The more immediate reason why the idea of a "flock" seems kind of limiting is my experience during the past thirteen months of the way we start each school day here at St. Benedict's Prep. Since the day we reopened in July of 1973, we've met as a school community to take attendance, to pray, listen to scripture, sing songs, and make announcements. In mid-March last year the 600 of us crowded together as usual in the small gym for our usual morning "convocation." None of us knew that this would be our last "convo" for over a year. That afternoon it was announced that due to the pandemic, all classes in our Middle and Prep Divisions would be virtual, starting on Monday(!) 

Covid Convo - now with our girls

In a normal school, that would have meant that there would be no more morning convocation. But, as you may have gathered, ours is no normal school. Over the weekend, our computer technology person, Dexter Lopina, arranged everything so that on Monday morning we held "convo" virtually, with everyone in attendance. We followed the usual format, including songs played by Dr. Lansang. The first couple of weeks of convocation were strange, like everything else at the time, but soon we settled in to a routine that we still follow (with several improvements) as of this writing, over a year later. 

The following article that I wrote for our school newspaper, the "Benedict News," helps explain why I now have a much wider sense of the image of Christ's "flock." I wrote the following for the students, but I think you can fill in most of the missing information.

I like to picture the St. Benedict’s Prep Community as a set of concentric circles, each fitting inside the next larger circle, like a bullseye target. In the center is the monastic community that has been here longer than the school, and of course founded and still acts as the spiritual hub of St. Benedict’s. Moving outward you have the academic community of students, teachers, staff and parents. Then there’s the larger circle of thousands of alumni, friends and supporters. Somewhere inside these circles you have to locate the members of Saint Mary’s Church and the NeoCatechumenal community sponsored by the monks. And the neighbors who come to the Food Pantry, and others who I’m leaving out.

In the center of the bullseye is the monastic community, which has been the least affected by the Covid pandemic. The monks’ routine of daily prayer and mass has continued unchanged, although we do wear masks and sit six feet apart as we pray. The monastic schedule of meals, recreation and meetings has continued as well. Saint Benedict says somewhere in the Rule that “It is by no means good for monks to go about outside of the monastery.” So he would be proud of us Downtown Monks over the past year.

Every time I’m in church praying with my brother monks I sense ripples of grace and blessings and God’s love spreading outward through all those circles to every member of the wider “community,” from Kindergarteners to the oldest alumni.

A few years ago PBS aired a 90-minute documentary about the abbey and school, entitled “The Rule.” Two different friends of mine who saw it made the same remark to me about the school: “What I sensed all during the movie was a lot of love.” These were people who had never visited us, but they caught the spirit of the place, thanks to the Bongiornos who did the documentary. When visitors step into our bustling buildings, many of them feel it right away -- that spirit of love that we all have for one another, expressed in so many ways, such as student leaders caring for younger students, group members building bonds with their brothers in their group, or the way teachers and counselors give themselves selflessly to the students.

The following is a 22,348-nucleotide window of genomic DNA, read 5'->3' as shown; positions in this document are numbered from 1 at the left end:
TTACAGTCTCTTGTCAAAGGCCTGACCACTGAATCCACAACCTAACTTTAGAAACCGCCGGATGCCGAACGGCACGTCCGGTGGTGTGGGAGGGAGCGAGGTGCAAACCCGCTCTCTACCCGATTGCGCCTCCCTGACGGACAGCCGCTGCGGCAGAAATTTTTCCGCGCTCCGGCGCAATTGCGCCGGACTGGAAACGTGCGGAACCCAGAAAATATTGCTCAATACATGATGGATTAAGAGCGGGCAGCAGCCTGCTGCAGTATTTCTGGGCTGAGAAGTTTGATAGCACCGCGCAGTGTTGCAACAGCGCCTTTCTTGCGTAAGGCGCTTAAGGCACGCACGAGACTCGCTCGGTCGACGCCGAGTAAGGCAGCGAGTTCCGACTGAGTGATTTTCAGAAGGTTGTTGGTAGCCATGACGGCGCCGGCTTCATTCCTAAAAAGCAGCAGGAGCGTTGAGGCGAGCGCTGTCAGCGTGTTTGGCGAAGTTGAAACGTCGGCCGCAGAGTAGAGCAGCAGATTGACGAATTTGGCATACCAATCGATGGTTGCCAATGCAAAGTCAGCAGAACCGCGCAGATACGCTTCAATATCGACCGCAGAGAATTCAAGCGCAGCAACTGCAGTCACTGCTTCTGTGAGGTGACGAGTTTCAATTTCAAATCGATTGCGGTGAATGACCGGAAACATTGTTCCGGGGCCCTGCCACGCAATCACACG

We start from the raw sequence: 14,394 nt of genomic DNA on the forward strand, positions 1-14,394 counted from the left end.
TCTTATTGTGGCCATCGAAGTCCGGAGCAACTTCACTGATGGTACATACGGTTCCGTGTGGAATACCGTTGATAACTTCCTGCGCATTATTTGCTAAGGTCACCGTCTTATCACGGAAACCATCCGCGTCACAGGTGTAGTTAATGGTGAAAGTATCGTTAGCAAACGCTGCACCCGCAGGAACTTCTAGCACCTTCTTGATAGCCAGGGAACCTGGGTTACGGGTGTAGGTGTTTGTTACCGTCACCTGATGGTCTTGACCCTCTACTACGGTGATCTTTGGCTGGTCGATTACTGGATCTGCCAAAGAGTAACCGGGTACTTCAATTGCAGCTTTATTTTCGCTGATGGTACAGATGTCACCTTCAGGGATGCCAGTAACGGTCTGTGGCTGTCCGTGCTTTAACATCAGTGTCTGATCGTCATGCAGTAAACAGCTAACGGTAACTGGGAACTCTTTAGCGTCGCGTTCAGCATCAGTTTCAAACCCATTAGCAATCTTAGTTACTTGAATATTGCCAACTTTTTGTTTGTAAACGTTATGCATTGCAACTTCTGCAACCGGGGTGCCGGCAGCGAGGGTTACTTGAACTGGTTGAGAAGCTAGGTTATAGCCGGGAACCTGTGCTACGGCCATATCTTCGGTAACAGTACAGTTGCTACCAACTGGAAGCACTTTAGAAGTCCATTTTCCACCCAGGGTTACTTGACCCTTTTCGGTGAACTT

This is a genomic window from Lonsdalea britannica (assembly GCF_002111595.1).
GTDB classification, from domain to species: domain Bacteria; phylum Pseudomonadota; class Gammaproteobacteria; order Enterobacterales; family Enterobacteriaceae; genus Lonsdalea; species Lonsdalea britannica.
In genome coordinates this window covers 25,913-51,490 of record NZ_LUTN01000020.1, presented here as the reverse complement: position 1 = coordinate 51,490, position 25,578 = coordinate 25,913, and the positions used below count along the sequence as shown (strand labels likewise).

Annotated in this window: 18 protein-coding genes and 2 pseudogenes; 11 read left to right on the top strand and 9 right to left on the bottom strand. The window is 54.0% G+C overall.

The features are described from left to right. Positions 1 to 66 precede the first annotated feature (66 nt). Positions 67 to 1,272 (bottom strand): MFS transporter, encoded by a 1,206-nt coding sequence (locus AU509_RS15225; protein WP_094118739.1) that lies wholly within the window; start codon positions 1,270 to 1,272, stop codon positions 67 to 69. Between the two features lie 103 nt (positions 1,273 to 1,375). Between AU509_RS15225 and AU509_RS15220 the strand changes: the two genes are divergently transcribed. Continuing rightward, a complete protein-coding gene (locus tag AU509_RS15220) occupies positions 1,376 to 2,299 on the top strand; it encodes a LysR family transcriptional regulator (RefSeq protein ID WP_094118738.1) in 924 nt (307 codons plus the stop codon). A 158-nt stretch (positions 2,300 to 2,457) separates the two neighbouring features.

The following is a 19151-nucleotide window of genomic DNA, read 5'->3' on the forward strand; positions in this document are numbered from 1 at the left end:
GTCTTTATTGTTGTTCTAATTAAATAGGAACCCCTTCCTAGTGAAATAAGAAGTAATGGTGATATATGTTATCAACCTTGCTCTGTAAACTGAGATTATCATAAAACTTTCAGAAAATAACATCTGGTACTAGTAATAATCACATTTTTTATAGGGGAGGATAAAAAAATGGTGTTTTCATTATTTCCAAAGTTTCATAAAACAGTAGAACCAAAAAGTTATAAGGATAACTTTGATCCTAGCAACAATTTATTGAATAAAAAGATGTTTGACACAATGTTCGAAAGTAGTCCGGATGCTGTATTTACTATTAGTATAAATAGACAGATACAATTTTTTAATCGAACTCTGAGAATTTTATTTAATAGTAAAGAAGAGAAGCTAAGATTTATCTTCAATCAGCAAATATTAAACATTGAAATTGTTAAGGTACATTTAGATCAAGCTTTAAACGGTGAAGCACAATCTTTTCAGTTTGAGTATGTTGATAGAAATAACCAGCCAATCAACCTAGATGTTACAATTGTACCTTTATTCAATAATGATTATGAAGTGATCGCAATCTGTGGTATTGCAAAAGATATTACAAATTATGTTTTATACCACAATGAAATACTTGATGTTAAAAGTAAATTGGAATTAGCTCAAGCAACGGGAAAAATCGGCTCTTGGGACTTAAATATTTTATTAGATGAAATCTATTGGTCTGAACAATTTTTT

You would imagine, then, that the pandemic restrictions and the emptying of the Prep and Middle Division buildings would have put an end to all of that love as we switched to virtual everything. However I, at least, got a pleasant surprise when just the opposite happened to our community. 

Over a year ago, on the first day of virtual learning, the SBP community kept right on praying together at Monday morning convocation with all the students and faculty in attendance. We never missed a day of Scripture readings, Psalms and songs. Then before long, something very special began happening: members from the wider circles of our community began attending convo with us: Alumni of St. Benedict’s and of Benedictine Academy, elders, and friends of all ages. Friends and alumni started to join us from countries around the world including Israel, the Netherlands, Brazil and Mongolia. Many of these visitors, especially alumni, have been participating in convo via the “chat” that streams alongside the video, emphasizing even more the feeling of shared community. 

Did you ever ask yourself what draws these people back every morning at 8:00 a.m.? I would say that it’s the same thing that my two friends saw in the documentary, or that visitors feel when they enter our buildings: Love. The love shows itself at convo in the praying and singing, in the chatter and the chat, in the corny jokes and the sense of family. The members of our extended community know that SBP convo will be there every day at eight o’clock, reflecting, I suppose, the monks’ vow of Stability of Place. Interestingly, none of these people would ever have known about our daily convocation had it not been for Covid-19. They would not have this special little boost to get them started on their day.